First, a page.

|Sunrise at Mousehold Heath|
We could hear the songs and calls of; blackbirds, song thrushes, a mistle thrush rattling, chiffchaffs, willow warblers, blackcaps, whitethroats, goldcrests, blue tits, great tits, coal tits, long-tailed tits, chaffinches, greenfinches, goldfinches, woodpigeons, collard doves, feral pigeons, house sparrows and treecreepers. We also got to see our first swift of the year, a sparrowhawk, a peregrine flying over the cityscape and a couple of muntjac deer. It was a great record haul for the survey and everyone enjoyed this morning's walk and found it worth waking up early for.
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|Mother Oak, the oldest tree on Mousehold|
There was one thing on the sightings board I wanted to see the most. Actually, I don't want to see it but hear it. Nightingales were reported to be singing near a building on top of a hill, which the BBC's Springwatch team will be using in a few weeks time. We walked over there and I heard them! Two nightingales were dueting in the gorse and shrubs next to the Springwatch building. It was magical, like listening to two musical geniuses. The sound of them moves you. It's unexplainable. No wonder poets from the trenches of World War One where inspired by them from out of the horrors they encountered there.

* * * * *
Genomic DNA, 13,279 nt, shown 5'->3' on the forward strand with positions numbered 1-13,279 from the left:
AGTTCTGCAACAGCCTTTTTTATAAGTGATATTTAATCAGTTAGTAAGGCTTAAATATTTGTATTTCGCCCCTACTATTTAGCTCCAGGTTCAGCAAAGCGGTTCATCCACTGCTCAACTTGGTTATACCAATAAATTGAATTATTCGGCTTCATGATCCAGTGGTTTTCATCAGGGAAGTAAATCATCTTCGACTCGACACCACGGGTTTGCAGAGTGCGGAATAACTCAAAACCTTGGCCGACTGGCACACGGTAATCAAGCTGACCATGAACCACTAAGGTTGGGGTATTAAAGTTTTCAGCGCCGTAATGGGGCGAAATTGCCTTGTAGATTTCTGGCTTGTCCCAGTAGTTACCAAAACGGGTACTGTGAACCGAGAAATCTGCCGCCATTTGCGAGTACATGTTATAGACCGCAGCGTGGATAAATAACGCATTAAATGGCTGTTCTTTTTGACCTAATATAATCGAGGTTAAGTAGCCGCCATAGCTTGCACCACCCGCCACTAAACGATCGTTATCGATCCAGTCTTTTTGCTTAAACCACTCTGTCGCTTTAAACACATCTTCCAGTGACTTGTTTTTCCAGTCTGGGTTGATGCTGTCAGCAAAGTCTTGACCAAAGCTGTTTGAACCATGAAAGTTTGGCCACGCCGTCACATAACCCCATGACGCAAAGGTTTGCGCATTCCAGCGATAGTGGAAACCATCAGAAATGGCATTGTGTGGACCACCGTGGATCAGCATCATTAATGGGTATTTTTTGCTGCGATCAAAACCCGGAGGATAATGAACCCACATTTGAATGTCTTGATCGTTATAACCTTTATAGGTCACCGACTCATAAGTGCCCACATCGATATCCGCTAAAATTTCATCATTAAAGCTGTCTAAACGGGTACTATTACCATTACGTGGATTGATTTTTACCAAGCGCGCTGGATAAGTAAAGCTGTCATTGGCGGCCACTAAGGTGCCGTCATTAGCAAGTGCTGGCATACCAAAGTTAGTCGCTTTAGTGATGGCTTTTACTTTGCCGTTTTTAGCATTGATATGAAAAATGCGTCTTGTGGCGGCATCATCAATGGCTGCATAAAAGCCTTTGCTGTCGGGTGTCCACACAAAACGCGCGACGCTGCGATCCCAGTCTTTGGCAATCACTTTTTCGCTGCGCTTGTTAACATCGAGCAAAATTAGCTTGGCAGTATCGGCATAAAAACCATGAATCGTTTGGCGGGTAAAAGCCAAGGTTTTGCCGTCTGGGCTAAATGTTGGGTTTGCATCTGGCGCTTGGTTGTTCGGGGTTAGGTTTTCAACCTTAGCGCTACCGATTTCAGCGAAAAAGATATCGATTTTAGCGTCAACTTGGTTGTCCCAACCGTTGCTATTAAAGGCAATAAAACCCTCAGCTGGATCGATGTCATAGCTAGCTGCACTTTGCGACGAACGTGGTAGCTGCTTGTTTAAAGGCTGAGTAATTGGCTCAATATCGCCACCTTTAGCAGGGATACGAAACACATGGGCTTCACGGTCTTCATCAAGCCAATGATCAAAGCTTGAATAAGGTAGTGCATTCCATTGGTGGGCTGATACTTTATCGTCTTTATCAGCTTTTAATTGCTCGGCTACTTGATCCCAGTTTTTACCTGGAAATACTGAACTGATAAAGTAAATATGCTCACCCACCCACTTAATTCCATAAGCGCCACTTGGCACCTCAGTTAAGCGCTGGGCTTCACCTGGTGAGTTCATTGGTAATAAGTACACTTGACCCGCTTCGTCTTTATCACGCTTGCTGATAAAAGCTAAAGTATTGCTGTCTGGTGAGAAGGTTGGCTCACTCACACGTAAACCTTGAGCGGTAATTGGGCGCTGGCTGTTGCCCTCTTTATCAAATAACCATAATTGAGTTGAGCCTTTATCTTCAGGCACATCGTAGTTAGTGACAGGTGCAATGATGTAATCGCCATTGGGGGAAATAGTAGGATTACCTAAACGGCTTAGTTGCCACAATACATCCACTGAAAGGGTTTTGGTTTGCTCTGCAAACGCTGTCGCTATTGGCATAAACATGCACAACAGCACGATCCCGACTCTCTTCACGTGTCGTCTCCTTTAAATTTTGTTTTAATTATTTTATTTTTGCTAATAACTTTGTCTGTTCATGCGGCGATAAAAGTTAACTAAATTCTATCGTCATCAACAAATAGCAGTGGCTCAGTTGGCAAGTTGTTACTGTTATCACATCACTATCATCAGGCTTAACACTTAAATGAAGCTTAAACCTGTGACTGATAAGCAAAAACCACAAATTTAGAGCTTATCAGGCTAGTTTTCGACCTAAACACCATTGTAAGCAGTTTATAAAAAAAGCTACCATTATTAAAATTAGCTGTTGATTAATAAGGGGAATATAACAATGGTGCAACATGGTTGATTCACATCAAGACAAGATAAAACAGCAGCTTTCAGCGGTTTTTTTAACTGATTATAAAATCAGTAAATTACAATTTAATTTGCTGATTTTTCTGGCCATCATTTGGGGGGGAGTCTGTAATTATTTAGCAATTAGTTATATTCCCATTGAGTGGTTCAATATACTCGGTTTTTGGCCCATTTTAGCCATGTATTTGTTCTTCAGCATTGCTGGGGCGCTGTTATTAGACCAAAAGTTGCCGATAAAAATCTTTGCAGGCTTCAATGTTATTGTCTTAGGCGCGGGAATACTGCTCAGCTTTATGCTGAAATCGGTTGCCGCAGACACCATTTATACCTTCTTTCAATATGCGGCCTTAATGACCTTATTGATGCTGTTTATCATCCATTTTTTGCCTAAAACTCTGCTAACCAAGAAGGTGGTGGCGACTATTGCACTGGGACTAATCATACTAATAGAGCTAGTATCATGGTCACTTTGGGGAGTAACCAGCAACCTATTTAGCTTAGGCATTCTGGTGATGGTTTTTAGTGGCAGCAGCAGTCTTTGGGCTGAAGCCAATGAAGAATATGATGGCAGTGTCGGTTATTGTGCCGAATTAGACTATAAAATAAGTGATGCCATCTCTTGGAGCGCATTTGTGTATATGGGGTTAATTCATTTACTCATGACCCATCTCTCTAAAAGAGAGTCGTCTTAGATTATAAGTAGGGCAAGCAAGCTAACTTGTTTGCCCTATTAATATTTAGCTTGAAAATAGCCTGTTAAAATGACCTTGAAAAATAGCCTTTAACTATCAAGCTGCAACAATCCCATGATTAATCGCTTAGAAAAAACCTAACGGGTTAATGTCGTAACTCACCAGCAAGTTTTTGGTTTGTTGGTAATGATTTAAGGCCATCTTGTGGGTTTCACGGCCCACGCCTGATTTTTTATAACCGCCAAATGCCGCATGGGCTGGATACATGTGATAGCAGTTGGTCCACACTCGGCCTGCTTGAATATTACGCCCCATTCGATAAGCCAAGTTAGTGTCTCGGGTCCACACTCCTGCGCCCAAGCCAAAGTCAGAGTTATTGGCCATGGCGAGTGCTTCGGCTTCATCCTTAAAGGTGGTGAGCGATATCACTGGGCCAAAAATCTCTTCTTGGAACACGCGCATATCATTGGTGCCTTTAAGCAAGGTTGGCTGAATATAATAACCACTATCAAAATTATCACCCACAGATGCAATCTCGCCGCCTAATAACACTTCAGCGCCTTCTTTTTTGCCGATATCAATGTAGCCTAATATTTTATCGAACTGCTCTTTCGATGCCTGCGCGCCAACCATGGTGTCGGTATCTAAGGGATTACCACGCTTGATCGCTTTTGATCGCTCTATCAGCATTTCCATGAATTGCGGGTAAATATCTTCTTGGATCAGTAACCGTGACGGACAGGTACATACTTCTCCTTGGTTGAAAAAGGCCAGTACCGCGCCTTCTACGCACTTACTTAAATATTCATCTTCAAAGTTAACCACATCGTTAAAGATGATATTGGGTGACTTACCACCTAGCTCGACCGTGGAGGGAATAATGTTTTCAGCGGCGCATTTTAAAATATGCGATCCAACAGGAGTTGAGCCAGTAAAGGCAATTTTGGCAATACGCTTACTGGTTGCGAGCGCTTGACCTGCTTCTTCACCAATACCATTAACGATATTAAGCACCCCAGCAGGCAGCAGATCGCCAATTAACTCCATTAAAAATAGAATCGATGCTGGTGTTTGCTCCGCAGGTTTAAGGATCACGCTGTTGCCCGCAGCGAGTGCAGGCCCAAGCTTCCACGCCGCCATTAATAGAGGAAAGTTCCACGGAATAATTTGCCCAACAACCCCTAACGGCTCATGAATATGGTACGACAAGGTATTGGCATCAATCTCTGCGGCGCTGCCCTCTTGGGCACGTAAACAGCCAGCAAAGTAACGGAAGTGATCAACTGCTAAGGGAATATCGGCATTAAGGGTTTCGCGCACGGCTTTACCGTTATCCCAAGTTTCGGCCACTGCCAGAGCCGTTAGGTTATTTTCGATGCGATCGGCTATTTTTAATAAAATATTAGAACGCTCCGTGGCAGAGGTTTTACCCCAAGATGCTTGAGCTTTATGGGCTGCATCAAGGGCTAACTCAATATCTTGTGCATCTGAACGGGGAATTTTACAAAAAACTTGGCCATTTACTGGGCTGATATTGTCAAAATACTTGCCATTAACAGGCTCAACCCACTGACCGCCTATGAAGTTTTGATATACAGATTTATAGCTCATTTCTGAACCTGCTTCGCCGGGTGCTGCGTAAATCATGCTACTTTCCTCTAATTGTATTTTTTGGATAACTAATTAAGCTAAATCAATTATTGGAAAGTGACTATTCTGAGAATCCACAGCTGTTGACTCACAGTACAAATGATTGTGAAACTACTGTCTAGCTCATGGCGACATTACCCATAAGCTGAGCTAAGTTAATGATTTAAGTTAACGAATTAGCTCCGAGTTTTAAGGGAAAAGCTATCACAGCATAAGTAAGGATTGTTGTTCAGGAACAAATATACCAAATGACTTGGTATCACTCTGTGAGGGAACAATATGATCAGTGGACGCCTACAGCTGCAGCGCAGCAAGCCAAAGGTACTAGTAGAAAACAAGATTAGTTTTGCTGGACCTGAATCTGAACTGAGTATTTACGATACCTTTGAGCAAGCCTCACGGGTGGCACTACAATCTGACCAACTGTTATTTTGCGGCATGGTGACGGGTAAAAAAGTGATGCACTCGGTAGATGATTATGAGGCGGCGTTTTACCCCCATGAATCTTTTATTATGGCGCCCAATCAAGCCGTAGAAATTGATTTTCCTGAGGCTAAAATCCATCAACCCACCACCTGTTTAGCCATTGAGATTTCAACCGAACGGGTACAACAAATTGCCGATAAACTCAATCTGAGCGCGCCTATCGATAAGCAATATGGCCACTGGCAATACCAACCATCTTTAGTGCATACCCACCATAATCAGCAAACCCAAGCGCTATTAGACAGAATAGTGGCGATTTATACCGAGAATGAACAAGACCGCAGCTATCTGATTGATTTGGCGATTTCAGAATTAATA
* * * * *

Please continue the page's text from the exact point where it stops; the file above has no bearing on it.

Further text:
|Male Three-spined Stickleback|
Bitterns have been booming throughout our walk in the woods. The sound reverberates through us. It is an incredible feeling! It sounds like it was coming from somewhere in the area near Bittern Hide. We got inside the hide, but it was jam packed with birdwatchers. There was nowhere to sit and the spaces to stand was starting to feel like a can of sardines. Nobody looked willing to let anyone else take their turn on the benches, so we gave up and left.
|Greylags and goslings|